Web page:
Pedestrian crossing where Hopkins student hit by van will stay

  • Last fall, Hopkins Academy students and parents placed signs along Route 9 and at the crosswalk where a student was struck by a car on his way to school. The Massachusetts Department of Transportation will make improvements to the area, but it’s not likely that the pedestrian crossing will be eliminated, members of the Select Board heard at their Wednesday meeting. GAZETTE FILE PHOTO

Staff Writer
Friday, January 27, 2023

HADLEY — A Route 9 crosswalk where a Hopkins Academy student was seriously injured by a hit-and-run vehicle last fall will continue to be improved by the Massachusetts Department of Transportation, but there is little likelihood the pedestrian crossing will be eliminated.

At the Select Board meeting Jan. 18, Police Chief Michael Mason said that the High Intensity Activated Crosswalk beacon, also known as HAWK light, will stay in place, based on an on-site meeting with state highway representatives that afternoon that also included state Rep. Dan Carey, D-Easthampton, Department of Public Works Director Scott McCarthy, Select Board Chairwoman Jane Nevinsmith and Select Board member Randy Izer.

“It became apparent to me very early on that they came with statistics and information to show us that the HAWK crosswalk is a federally acceptable crosswalk signal and it’s not going to be removed,” Mason said.

The review of the existing state highway crossing came as the Northwestern district attorney’s office and Hadley police were poised to update the public last Friday on the investigation into the Oct. 11 crash that left a 13-year-old Hadley boy injured, as well as photo and video surveillance of the suspect vehicle, and how the public can help [see story, A1].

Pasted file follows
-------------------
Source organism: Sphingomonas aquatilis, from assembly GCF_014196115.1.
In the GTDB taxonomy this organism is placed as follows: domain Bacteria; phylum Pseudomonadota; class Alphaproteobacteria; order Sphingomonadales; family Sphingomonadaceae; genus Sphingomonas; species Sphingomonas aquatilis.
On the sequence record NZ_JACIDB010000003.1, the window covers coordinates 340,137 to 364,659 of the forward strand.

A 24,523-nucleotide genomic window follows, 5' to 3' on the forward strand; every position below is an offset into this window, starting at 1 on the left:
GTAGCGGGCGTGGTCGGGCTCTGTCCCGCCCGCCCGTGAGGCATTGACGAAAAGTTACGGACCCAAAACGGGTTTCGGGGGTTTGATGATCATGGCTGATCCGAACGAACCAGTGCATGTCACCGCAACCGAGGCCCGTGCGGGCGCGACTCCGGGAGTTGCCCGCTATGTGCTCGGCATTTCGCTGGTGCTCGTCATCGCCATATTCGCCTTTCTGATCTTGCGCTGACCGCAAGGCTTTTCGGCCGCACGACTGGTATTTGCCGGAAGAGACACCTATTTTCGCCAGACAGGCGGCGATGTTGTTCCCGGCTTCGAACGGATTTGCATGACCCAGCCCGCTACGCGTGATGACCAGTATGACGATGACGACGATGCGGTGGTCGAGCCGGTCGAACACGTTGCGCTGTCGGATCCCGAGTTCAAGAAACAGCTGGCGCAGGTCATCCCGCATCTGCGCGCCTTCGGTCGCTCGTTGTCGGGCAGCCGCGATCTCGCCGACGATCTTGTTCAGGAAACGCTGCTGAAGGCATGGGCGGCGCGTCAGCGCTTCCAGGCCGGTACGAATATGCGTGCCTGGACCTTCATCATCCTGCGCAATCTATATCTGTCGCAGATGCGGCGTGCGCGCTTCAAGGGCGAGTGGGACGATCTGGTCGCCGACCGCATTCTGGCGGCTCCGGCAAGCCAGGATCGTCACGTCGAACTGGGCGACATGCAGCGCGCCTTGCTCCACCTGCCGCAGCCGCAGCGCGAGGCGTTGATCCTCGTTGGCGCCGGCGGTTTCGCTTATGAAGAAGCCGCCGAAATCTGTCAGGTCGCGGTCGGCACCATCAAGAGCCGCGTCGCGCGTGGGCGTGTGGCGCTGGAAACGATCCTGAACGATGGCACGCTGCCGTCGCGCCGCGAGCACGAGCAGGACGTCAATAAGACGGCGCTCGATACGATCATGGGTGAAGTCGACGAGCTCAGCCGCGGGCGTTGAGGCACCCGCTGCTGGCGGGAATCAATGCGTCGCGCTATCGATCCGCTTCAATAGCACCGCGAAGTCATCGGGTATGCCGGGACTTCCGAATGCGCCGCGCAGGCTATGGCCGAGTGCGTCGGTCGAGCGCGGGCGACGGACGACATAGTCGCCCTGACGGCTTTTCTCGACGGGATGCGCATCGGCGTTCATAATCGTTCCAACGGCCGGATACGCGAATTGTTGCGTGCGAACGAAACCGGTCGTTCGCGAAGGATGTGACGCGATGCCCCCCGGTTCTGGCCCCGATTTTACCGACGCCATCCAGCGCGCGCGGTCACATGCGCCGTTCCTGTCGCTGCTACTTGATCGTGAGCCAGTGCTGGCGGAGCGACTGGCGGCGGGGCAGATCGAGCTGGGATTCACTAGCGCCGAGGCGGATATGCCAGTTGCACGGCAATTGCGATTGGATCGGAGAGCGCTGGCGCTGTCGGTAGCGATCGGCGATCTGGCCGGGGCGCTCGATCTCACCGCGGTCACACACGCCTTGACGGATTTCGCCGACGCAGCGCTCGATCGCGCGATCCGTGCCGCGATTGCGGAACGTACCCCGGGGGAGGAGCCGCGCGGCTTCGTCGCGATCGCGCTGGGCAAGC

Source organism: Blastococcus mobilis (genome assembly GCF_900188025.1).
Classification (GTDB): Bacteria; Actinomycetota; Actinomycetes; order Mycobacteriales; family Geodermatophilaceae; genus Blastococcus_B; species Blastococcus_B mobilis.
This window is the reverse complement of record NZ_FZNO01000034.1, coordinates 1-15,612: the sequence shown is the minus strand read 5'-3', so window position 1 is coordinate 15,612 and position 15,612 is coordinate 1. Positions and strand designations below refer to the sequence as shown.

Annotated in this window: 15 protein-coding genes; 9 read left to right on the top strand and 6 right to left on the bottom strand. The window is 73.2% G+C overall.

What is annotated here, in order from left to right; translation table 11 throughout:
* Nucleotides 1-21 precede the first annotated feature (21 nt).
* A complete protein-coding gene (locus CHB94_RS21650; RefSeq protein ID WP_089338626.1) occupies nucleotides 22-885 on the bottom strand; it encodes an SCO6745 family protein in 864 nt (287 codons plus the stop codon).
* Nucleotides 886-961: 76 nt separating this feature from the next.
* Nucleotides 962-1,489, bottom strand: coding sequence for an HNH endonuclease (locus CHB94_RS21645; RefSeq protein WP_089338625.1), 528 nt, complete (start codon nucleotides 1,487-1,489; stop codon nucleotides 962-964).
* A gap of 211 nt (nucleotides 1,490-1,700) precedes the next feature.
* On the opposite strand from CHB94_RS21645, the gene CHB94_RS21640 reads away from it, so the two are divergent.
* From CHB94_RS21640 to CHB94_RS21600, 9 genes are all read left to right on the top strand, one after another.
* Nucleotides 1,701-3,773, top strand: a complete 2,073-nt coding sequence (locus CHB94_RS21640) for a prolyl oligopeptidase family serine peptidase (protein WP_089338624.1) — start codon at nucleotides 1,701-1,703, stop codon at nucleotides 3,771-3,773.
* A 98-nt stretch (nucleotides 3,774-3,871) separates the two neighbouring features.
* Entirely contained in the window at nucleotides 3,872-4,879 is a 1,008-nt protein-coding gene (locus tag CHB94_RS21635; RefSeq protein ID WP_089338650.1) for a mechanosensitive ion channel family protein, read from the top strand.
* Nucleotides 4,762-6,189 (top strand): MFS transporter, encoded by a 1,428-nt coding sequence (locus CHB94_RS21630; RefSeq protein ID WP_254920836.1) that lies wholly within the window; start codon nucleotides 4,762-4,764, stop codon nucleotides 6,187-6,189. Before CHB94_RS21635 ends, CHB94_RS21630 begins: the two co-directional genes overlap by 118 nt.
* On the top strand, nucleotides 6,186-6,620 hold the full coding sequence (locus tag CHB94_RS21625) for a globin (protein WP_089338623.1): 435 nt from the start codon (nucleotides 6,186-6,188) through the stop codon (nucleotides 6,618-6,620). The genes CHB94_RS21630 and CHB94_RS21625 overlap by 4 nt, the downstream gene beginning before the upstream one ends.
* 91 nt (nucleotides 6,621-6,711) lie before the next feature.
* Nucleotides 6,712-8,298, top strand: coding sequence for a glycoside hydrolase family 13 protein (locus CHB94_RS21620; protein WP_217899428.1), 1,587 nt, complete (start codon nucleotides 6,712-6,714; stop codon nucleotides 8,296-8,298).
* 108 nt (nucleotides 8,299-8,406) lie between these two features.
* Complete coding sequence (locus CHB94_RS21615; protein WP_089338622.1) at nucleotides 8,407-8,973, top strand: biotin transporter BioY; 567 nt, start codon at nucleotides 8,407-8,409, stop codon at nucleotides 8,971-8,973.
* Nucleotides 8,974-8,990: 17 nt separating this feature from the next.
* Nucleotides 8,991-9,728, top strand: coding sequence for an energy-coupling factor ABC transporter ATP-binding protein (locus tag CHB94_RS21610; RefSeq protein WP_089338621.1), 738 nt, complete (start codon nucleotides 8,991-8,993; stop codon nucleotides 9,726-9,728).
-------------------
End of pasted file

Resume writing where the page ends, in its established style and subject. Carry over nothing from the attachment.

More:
Mason said state officials are trying to figure out how to make the area safer with the crosswalk and HAWK signal staying in place, presenting statistics that similar crossings in similar high-traffic areas can reduce crashes by 69%.

Improvements the state already supports include adding a second set of lights lower on the post, more at eye level, than the ones high above the road, and marking the crossing as an intersection.

Already, Mason said, the state has made the crossing a “high vis” crosswalk, with hashmarks on the pavement, and have extended the time the lights flash to give drivers and pedestrians more warning for when cycles are switching. Police will also be given educational materials that they can hand out to students and others who use the crosswalk.

In addition, the state will look into making that section of Route 9 an official school zone and are considering putting warning signals about the crosswalk farther ahead on the road, a concept the Select Board voted to unanimously endorse.

Other ideas are less likely, such as making West Street and Route 9 a signalized intersection and using transverse rumble strips on the road. West Street doesn’t have enough crossing volume to warrant traffic signals, according to the state, while residents living nearby any rumble strips are likely to complain about the noise they generate.

But Mason said a so-called road diet that would turn the section of highway into a single lane in both directions, with a turn lane in the middle, may be possible, similar to what most of Route 9 from Hadley center to the shopping malls will be like when the reconstruction project is complete.

“What that would mean is you’re essentially going to lose your two lanes out of town and your two lanes into town in that particular area,” Mason said.

The Select Board supported the idea of a public forum for the community, including Hopkins students, to offer input directly to state highway officials.

Joining the board meeting remotely were Hopkins eighth graders, along with Ruth Barba, a social studies teacher at the school.

“The students are very excited to learn more about what’s happening with the HAWK sign and see how we can make our community safer, especially Route 9,” Barba said.